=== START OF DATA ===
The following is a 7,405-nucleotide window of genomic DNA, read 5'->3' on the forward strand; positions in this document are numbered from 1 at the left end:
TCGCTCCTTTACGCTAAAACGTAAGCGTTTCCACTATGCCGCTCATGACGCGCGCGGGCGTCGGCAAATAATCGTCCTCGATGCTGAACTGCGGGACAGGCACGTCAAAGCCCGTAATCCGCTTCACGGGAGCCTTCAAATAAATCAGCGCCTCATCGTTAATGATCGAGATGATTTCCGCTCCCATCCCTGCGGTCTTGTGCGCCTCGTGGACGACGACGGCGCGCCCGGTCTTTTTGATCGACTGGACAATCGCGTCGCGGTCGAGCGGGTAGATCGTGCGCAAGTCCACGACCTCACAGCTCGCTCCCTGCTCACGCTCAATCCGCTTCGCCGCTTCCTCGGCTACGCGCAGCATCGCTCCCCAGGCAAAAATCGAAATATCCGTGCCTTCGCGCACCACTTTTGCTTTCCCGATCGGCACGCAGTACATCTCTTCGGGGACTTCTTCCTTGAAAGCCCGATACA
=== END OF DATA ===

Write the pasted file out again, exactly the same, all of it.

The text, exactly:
The following is a 7,405-nucleotide window of genomic DNA, read 5'->3' on the forward strand; positions in this document are numbered from 1 at the left end:
TCGCTCCTTTACGCTAAAACGTAAGCGTTTCCACTATGCCGCTCATGACGCGCGCGGGCGTCGGCAAATAATCGTCCTCGATGCTGAACTGCGGGACAGGCACGTCAAAGCCCGTAATCCGCTTCACGGGAGCCTTCAAATAAATCAGCGCCTCATCGTTAATGATCGAGATGATTTCCGCTCCCATCCCTGCGGTCTTGTGCGCCTCGTGGACGACGACGGCGCGCCCGGTCTTTTTGATCGACTGGACAATCGCGTCGCGGTCGAGCGGGTAGATCGTGCGCAAGTCCACGACCTCACAGCTCGCTCCCTGCTCACGCTCAATCCGCTTCGCCGCTTCCTCGGCTACGCGCAGCATCGCTCCCCAGGCAAAAATCGAAATATCCGTGCCTTCGCGCACCACTTTTGCTTTCCCGATCGGCACGCAGTACATCTCTTCGGGGACTTCTTCCTTGAAAGCCCGATACA